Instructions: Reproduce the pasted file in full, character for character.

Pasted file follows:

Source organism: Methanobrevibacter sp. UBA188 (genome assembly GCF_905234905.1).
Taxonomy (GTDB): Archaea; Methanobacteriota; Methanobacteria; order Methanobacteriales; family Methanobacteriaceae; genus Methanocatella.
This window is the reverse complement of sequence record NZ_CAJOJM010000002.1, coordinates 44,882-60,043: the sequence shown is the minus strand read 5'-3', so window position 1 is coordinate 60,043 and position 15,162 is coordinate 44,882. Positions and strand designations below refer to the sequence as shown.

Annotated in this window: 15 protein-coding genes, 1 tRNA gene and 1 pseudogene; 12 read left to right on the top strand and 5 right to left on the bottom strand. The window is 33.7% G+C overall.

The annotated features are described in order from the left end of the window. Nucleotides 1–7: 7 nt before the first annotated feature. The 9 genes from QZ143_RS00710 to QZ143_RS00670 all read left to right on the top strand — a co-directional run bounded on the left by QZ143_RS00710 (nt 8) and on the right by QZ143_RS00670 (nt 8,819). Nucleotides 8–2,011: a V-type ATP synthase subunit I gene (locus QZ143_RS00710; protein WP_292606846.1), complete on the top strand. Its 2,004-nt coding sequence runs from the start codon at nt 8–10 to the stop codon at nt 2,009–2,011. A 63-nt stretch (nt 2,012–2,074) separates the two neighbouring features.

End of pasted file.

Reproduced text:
Source organism: Methanobrevibacter sp. UBA188 (genome assembly GCF_905234905.1).
Taxonomy (GTDB): Archaea; Methanobacteriota; Methanobacteria; order Methanobacteriales; family Methanobacteriaceae; genus Methanocatella.
This window is the reverse complement of sequence record NZ_CAJOJM010000002.1, coordinates 44,882-60,043: the sequence shown is the minus strand read 5'-3', so window position 1 is coordinate 60,043 and position 15,162 is coordinate 44,882. Positions and strand designations below refer to the sequence as shown.

Annotated in this window: 15 protein-coding genes, 1 tRNA gene and 1 pseudogene; 12 read left to right on the top strand and 5 right to left on the bottom strand. The window is 33.7% G+C overall.

The annotated features are described in order from the left end of the window. Nucleotides 1–7: 7 nt before the first annotated feature. The 9 genes from QZ143_RS00710 to QZ143_RS00670 all read left to right on the top strand — a co-directional run bounded on the left by QZ143_RS00710 (nt 8) and on the right by QZ143_RS00670 (nt 8,819). Nucleotides 8–2,011: a V-type ATP synthase subunit I gene (locus QZ143_RS00710; protein WP_292606846.1), complete on the top strand. Its 2,004-nt coding sequence runs from the start codon at nt 8–10 to the stop codon at nt 2,009–2,011. A 63-nt stretch (nt 2,012–2,074) separates the two neighbouring features.